Psychological well-being: Its relation to work personality, vocational identity, and career thoughts

David Strauser, Daniel C. Lustig, Ayşe Çiftçi

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52 Citations (Scopus)


The authors examined the impact of the 6 dimensions of psychological well-being on participants' career thoughts, vocational identity, and developmental work personality. Undergraduates (N = 91) completed 4 measures: (a) C. D. Ryff's (1989, 1995) Scales of Psychological Well-Being (SPWB), (b) J. P. Sampson, G. W. Peterson, J. G. Lenz, R. C. Reardon, and D. E. Saunders's (1996) Career Thoughts Inventory (CTI), (c) the Vocational Identity (VI) subscale of J. L. Holland, D. C. Daiger, and G. Power's (1980) My Vocational Situation, and (d) D. R. Strauser and J. M. Keim's (2002) Developmental Work Personality Scale (DWPS). The authors then conducted multiple regression analyses to examine the relations between psychological well-being and the 3 career variables. Results indicated the following: (a) Psychological well-being accounted for a significant portion of the variance in all 3 career variables; (b) scores on the Purpose in Life subscale of the SPWB made a unique contribution to scores on the Commitment Anxiety subscale of the CTI (CTI-CA) and to VI; (c) scores on the Personal Growth subscale of the SPWB made a unique contribution to CTI-CA scores; and (d) scores on the Self-Acceptance and Environmental Mastery subscales of the SPWB each made a unique contribution to DWPS scores.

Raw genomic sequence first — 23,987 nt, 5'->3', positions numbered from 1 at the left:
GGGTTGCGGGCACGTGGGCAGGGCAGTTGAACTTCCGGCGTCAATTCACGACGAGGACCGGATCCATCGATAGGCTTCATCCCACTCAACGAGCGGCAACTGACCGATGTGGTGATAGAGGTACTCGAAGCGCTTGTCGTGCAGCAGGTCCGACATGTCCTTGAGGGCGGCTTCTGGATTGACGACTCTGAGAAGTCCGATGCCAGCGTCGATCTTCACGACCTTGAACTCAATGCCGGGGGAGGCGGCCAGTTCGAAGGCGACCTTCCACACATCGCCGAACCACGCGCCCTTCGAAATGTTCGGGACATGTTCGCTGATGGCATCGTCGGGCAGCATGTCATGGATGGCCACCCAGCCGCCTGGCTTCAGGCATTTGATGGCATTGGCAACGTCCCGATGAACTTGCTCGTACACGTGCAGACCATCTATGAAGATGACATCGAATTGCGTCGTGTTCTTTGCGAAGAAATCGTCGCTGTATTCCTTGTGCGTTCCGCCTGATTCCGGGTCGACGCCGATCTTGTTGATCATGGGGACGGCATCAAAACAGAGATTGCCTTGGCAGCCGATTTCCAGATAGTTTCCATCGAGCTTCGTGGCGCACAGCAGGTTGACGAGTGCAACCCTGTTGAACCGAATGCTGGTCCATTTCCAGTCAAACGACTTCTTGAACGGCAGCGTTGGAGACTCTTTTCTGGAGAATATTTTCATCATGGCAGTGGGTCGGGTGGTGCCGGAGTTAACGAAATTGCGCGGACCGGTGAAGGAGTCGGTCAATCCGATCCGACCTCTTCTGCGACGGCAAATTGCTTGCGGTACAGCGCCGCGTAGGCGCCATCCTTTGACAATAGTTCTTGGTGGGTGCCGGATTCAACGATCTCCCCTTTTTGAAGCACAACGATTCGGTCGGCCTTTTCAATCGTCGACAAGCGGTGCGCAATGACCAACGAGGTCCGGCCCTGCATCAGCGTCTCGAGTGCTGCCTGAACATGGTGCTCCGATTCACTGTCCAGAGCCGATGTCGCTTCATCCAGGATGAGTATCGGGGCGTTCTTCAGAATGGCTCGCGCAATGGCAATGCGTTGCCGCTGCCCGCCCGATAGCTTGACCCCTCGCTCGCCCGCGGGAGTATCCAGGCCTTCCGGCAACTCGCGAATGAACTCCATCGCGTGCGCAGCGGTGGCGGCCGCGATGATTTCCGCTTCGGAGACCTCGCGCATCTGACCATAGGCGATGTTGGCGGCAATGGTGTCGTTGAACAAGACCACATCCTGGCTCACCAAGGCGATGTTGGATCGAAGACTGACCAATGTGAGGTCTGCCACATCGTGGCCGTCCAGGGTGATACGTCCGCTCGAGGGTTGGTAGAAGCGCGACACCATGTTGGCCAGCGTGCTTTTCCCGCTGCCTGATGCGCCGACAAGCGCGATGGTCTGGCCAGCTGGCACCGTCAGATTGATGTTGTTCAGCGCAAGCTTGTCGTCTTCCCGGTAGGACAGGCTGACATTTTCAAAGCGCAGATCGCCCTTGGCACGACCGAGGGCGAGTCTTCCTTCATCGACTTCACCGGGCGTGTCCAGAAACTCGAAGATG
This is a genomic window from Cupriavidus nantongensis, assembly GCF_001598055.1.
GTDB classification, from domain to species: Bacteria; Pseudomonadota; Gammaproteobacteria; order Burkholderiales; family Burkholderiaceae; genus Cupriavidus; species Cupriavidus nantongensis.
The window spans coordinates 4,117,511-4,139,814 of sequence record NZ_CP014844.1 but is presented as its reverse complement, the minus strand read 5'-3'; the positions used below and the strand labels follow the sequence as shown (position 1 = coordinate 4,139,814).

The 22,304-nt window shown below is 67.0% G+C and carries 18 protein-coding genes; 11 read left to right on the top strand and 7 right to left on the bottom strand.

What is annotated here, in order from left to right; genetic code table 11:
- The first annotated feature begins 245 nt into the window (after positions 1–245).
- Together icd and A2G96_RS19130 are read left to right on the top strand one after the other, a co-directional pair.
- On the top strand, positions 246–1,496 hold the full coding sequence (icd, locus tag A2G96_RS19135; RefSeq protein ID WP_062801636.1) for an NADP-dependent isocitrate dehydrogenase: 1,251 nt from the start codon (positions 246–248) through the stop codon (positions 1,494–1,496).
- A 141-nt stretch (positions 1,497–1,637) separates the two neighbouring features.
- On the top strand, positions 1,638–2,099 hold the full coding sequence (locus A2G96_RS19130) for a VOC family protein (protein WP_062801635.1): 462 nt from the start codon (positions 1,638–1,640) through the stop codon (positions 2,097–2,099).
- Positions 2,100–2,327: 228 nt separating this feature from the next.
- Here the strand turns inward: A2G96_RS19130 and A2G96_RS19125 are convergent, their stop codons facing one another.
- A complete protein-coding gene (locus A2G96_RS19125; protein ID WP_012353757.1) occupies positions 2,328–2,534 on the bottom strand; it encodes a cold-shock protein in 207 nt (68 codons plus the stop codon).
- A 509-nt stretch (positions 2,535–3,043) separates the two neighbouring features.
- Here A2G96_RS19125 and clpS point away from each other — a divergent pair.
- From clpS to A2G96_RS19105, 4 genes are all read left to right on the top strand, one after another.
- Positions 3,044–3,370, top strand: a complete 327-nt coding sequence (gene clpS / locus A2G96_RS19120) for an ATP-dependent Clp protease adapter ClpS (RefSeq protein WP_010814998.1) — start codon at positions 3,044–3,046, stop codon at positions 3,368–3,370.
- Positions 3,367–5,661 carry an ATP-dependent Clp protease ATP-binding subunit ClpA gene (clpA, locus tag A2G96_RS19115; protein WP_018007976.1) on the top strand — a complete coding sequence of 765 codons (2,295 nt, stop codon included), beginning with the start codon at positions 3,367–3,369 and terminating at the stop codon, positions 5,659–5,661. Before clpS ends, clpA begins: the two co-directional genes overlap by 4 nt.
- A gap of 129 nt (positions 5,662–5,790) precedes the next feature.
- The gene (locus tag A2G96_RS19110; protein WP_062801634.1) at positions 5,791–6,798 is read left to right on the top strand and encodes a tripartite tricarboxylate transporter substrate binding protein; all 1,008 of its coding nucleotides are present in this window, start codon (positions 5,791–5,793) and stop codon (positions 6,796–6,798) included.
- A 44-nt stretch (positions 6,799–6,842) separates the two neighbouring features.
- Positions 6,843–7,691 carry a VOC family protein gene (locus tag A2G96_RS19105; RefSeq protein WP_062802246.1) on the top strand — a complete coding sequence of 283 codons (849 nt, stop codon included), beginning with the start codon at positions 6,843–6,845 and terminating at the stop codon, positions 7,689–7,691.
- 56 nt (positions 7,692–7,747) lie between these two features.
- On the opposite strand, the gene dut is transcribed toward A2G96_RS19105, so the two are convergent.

Original languageEnglish
Pages (from-to)21-35
Number of pages15
JournalJournal of Psychology: Interdisciplinary and Applied
Issue number1
Publication statusPublished - 2008 Jan 1


All Science Journal Classification (ASJC) codes

  • Business, Management and Accounting (miscellaneous)
  • Education
  • Psychology(all)

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